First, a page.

Take a sunlit journey into the heart of America’s 49thstate to explore Alaska’s natural beauty, wilderness thrills, and wildly delicious cuisine.
While Alaska may be best known for vast expanses of wintry terrain with images of dog sleds navigating the snowy backcountry and harbor seals sunning on a floating iceberg, summer in Alaska offers a different wonderland.
Meadows of wildflowers and green valleys are alive with wildlife on the move and birds soaring overhead. Waterfalls splash into winding rivers filled with fish, ocean bays teem with playful otters, and coastal tide pools burst with starfish and other colorful sea creatures.
The summertime sun in Alaska shines brightly all day and into the night so it’s the best time of year to explore by kayak, hike forest trails, swim in crystal lakes and work up an appetite to enjoy the bounty of the land and sea. Freshly caught halibut, and salmon star on summer menus and sunlit gardens yield a bumper crop of berries, vegetables, and herbs. Toast with one of many Alaskan craft beers or a cocktail garnished with edible flowers but don’t wait until sunset, because that may be well after midnight!
Summer Fun Alaskan Style
The state of Alaska is huge. It’s twice as big as Texas with more than half of the entire U.S coastline. So there are lots to explore and it’s best done with folks who know their way around.
Embracing the pioneer spirit of Alaska, Carl and Kirsten Dixon began guiding backcountry explorations in the 1980’s. Today their two Within The Wild adventure lodges invite summer guests to discover the diverse delights of Alaska from hold-on-for-the-ride river rafting adventures to read a book rocking chair relaxation. Or a quick chopper ride to find the snow that never melts on top of a glacier. July 4th Snowball fight anyone?
You know you’re in for a summer camp style adventure when the suggested gear list includes hiking boots, warm socks and a swimsuit with an added reminder to pack it all in a soft-sided duffel bag because you’ll be transported by water taxi, helicopter or float plane. But, upon arrival at Within The Wild’s luxury lodges what truly delights travelers is the welcome surprise of personalized service, expertly crafted local cuisine, and comfy rustic-chic cabins.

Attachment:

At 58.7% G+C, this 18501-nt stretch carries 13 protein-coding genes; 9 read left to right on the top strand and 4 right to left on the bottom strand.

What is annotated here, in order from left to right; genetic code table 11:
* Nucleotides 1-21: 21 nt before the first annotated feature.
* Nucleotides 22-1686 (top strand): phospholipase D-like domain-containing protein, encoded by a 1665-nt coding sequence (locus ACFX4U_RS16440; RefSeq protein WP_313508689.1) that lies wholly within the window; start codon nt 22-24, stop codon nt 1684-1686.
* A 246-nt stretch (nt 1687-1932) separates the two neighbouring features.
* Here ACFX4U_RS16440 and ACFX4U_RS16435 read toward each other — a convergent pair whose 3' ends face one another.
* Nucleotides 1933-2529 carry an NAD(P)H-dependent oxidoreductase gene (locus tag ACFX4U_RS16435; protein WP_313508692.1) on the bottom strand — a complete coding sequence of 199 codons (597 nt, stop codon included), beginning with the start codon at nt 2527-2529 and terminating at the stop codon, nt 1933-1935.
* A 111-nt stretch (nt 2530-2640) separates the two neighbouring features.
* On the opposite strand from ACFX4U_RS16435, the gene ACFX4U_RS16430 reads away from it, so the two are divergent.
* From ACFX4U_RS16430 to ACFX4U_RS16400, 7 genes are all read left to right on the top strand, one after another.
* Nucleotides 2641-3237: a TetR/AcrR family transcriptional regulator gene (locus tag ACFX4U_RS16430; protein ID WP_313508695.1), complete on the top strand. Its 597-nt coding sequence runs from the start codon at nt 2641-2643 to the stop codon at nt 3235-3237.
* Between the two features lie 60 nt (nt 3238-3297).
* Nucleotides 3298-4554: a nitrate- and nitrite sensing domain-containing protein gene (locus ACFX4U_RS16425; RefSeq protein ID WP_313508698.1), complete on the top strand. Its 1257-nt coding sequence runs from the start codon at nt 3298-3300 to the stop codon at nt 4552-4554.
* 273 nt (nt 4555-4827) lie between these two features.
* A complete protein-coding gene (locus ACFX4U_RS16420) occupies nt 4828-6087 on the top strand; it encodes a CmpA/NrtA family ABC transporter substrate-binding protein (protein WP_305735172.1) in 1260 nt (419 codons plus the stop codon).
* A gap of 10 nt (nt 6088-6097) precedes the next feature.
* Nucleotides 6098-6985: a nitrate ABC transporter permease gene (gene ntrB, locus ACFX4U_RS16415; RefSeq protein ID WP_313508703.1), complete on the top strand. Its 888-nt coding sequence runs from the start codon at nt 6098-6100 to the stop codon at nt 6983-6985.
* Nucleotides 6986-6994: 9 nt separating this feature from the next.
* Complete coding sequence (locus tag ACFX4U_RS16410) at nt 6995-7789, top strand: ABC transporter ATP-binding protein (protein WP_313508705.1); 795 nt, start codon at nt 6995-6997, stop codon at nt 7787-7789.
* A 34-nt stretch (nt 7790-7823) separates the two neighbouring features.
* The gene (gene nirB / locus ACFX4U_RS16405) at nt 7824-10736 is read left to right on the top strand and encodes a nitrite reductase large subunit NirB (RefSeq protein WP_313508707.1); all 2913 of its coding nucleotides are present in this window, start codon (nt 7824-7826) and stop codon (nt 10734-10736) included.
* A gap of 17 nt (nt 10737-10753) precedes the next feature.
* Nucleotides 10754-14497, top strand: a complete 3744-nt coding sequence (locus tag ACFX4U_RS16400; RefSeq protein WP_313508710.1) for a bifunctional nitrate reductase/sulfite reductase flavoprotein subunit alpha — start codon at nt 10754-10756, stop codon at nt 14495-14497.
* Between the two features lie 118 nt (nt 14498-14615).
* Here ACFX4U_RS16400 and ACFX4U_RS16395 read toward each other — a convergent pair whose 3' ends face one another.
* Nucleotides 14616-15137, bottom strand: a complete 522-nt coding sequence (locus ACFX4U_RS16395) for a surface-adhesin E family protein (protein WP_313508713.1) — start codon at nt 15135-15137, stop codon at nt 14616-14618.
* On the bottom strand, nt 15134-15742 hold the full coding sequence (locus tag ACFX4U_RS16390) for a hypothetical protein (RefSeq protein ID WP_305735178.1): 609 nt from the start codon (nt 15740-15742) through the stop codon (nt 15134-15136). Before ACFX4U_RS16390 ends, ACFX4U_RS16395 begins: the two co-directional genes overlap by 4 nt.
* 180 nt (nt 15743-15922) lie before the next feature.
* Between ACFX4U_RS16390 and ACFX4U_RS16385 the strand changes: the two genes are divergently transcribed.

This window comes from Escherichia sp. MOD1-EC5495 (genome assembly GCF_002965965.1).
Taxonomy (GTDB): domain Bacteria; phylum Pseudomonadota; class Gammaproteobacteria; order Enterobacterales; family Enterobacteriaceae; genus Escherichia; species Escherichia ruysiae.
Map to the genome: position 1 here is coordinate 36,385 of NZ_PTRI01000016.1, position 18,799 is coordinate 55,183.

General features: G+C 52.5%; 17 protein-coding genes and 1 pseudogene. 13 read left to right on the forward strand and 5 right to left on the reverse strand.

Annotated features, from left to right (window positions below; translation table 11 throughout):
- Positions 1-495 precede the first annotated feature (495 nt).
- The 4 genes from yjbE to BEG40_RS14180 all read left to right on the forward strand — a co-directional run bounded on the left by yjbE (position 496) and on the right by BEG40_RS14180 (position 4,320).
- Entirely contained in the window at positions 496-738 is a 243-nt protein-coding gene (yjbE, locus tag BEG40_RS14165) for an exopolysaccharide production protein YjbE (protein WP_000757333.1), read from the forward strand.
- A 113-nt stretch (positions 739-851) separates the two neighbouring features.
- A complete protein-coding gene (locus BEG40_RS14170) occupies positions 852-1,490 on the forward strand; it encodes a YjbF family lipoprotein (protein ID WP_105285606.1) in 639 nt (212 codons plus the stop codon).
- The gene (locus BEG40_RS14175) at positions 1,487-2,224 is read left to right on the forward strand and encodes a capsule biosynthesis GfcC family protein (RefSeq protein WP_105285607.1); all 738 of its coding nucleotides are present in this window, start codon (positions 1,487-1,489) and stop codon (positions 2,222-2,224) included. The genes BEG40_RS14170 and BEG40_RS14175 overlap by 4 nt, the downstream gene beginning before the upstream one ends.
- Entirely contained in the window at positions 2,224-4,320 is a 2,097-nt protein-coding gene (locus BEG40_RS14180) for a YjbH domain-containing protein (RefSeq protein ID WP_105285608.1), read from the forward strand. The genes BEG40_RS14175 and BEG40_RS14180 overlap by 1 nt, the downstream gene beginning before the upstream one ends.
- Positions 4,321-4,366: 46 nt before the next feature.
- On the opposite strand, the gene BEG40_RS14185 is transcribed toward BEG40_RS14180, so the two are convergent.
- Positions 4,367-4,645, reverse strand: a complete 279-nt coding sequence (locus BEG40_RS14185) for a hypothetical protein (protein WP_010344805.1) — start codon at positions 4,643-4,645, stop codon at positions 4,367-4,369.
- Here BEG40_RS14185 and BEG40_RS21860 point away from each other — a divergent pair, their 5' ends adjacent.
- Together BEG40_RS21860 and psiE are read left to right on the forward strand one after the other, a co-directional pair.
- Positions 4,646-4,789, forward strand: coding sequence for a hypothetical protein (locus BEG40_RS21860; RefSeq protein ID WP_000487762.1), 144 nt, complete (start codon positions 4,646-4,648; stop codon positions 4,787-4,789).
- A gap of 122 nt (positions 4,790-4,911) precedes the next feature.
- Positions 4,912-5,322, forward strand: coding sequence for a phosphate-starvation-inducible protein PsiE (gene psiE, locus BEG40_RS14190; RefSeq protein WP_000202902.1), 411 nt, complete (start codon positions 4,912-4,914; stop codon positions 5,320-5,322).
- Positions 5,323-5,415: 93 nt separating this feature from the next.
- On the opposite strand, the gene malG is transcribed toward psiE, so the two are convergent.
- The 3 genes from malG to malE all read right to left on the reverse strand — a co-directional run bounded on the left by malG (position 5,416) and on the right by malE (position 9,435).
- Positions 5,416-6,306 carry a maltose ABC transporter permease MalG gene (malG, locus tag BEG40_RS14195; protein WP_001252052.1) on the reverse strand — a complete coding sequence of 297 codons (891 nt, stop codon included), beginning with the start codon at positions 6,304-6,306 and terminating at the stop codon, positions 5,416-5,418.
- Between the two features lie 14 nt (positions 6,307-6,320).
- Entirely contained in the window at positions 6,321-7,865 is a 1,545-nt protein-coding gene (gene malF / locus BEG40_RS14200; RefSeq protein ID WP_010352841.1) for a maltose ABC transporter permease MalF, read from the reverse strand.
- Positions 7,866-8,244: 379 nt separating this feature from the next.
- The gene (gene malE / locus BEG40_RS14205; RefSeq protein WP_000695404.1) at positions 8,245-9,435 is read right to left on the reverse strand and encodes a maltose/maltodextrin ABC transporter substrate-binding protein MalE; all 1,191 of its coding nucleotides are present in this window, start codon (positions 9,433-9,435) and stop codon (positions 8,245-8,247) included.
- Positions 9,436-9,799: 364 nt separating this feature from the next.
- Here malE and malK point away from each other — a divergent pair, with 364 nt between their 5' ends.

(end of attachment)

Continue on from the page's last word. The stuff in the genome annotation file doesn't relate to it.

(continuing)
Race you to the hot tub!
Tutka Bay Lodge, South of Homer
The adventure begins with a short commercial flight from Anchorage into the charming seaside town of Homer. Then it’s on to breakfast at La Baleine Café on the Homer Spit, a long skinny stretch of land reaching into Kachemak Bay. Run by a formally trained chef, Mandy Dixon (daughter of Carl and Kirsten) the café hums with locals and visitors craving salmon BLT’s, omelets with farmer’s market veggies or steel cut oats served with Alaska’s fireweed honey.
Fueled and fired up for the next leg of the trip guests board a water taxi that shoots across the large bay dotted with fishing boats and delivers them to the long dock of Tutka Bay Lodge. Nature sightings begin immediately as guides point out a baby bear on the rocky shore and a bald eagle in the treetops. The aroma of spruce trees and wet stones splashed by the salty sea perfumes the air.
Open May through September, the intimate lodge is spread over eleven wildflower-filled acres and features a main lodge, six private guest accommodations, kitchen gardens, sauna, hot tub and boat house connected by a large relaxation deck with panoramic vistas and room for a stylish helicopter landing. Helicopters are common ‘birds’ in Alaska since there’s little to no access by roads in the remote backcountry for guided activities such as fishing, wildlife viewing, bear watching, glacier touring and hiking high meadows (with lunch packed by the lodge chefs) in the Kachemak Bay State Park.